Monthly Archives: March 2018
This week’s Six on Saturday is wonderfully upbeat; Phil is sharing stunning images of the different varieties of daffodils he’s growing in his garden. He could use a hand identifying them too.
Surely these photos prove the bad weather is finally behind us and spring is here to stay!
Don’t forget to head over to the The
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Deadline for entry is midday on Wednesday11th April 2018. The winner will be announced on Thursday 12th April 2018. Terms and Conditions are available below.
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‘I did that,’ gushed GLG’s very own Emily as she photographed the rewards of her hard work last autumn.
Beautiful daffs where daffs weren’t before. And those three words, ‘I did that’, surely express the joy and pure emotional connection we all have with gardening. From a lumpen dormant bulb burst forth glorious yellow blooms. Marvellous.
The recent cold weather has taken its toll on some plants.
I was worried for my own fresh young shoots on lupins but they seemed to have come through unscathed. I have however spotted some phormiums and yuccas that have been knocked about a bit. Time for action.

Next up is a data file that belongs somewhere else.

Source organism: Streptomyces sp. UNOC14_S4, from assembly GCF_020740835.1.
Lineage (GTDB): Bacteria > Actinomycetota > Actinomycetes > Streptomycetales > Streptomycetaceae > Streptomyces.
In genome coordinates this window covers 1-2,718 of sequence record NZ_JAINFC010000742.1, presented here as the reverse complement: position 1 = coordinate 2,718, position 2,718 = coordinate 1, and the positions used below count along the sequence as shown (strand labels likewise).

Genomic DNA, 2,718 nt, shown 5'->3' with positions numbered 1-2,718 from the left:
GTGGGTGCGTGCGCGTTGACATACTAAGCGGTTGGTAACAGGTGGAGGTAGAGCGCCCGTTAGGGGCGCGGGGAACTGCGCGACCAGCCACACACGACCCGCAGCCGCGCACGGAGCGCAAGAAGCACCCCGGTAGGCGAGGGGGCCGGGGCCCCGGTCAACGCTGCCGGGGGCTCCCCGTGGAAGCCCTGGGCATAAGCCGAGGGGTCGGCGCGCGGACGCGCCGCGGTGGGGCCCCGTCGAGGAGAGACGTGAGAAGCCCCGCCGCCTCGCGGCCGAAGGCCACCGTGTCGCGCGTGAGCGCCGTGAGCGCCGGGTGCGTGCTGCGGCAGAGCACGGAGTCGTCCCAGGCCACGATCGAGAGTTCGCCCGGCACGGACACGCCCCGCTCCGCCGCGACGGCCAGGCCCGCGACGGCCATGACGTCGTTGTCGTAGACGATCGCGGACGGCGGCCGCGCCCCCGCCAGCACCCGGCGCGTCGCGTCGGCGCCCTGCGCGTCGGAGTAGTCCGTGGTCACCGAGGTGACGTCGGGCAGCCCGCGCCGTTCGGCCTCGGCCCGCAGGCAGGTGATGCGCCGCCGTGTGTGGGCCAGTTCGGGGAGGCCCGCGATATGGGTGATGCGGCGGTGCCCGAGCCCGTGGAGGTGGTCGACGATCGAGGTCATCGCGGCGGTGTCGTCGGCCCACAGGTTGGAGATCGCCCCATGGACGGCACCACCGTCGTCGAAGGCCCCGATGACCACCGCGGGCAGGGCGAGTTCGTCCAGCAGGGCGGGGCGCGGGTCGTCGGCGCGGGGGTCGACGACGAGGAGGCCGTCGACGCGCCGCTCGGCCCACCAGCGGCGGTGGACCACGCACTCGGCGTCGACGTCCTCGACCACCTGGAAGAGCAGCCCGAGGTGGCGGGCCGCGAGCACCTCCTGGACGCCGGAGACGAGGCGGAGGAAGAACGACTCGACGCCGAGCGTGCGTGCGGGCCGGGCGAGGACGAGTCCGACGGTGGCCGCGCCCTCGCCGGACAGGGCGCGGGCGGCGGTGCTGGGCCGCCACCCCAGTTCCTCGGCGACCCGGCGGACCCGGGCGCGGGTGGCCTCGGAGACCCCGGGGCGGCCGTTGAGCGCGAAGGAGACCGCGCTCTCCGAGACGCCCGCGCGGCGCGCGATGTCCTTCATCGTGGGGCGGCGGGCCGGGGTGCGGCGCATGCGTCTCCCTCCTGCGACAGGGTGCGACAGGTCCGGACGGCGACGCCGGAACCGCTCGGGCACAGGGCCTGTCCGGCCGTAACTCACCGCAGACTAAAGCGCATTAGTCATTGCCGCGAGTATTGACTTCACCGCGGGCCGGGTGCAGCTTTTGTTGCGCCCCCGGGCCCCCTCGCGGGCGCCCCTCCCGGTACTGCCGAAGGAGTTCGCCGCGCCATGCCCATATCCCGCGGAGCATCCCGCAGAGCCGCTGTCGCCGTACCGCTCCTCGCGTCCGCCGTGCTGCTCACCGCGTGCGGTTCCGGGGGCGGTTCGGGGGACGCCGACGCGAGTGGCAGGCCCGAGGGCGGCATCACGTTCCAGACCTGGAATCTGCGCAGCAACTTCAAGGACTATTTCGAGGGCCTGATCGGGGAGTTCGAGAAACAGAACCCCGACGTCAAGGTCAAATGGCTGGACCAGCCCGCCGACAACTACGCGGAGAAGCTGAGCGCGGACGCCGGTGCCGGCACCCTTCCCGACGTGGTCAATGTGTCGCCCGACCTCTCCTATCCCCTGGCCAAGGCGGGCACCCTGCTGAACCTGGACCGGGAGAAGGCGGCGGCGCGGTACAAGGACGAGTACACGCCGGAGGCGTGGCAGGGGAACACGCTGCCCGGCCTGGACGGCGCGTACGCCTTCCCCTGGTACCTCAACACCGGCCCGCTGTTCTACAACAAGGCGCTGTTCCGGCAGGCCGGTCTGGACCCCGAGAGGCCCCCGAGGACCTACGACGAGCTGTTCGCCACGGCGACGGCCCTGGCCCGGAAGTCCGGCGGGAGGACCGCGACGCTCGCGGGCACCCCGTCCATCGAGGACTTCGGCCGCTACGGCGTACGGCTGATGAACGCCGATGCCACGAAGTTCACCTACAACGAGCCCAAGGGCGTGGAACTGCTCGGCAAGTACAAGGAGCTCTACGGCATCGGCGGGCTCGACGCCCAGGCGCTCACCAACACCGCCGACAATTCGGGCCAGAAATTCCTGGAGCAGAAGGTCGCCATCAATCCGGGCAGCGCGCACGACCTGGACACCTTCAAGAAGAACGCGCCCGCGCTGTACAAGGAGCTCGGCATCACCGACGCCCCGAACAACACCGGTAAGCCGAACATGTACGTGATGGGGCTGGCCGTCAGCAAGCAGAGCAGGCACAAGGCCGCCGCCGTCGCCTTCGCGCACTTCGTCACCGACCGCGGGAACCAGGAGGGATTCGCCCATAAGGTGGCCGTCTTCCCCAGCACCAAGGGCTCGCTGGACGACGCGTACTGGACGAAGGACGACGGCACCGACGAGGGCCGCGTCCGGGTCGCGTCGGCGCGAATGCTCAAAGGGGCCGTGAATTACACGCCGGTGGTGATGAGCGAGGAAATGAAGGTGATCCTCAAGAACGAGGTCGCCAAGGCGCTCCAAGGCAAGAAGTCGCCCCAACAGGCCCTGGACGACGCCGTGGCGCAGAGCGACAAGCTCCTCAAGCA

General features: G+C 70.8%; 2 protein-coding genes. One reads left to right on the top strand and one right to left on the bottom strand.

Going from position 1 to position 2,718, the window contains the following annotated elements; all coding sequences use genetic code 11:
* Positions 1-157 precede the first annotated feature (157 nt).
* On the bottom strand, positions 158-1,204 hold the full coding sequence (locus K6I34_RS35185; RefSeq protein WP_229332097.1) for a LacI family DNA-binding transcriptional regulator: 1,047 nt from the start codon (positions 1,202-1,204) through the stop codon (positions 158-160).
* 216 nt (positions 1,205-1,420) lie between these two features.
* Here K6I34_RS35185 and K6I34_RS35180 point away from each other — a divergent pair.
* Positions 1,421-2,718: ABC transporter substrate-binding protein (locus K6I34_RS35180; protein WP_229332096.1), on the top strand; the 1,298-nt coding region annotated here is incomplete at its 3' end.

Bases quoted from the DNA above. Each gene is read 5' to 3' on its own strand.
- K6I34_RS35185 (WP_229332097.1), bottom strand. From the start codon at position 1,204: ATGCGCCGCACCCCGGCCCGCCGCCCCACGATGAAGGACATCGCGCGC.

I’ve had enough of the cold, damp and grey skies.
The snow was fun for about 2 minutes and then turned annoying. Sure, I understand the snowball fights, sledging and images of commuters skiing down the main road to get to work are so much fun, but it’s all stopping me from getting into the garden. And there’s lots to do. Bring on spring.
To be precise, Met Office accurate, we are in spring. For simplicity, spring is made up of March, April and May. Summer: June, July and August. The next three months are au
The recent cold weather has taken its toll on some plants. I was worried for my own fresh, young shoots of lupins but they seem to have come through unscathed. I have, however, spotted some phormiums and yuccas that have been knocked about a bit. Time for action.
Seedlings are vulnerable and you may have noticed curled leaves, or even brown patches, on some leaves. I’m thinking of seedlings in greenhouses. This may be due to the cold or the combination of cold and damp. It may seem counterint
A long time ago a garden expert told me the answer to a gardening question he was commonly asked: ‘Why is my plant wilting?’
This expert told me to always answer with another question: ‘Have you watered it enough?’ If the response was no, then the answer is that you need to water it. But if yes then the plant is overwatered and struggling. Easy. However, that isn’t always the correct advice.
Bugs both big and small can cause wilts. Bacteria and fungi love an insidious slurp at the sap. Aphids, as we all know, are happy to nibble fresh shoots and don’t even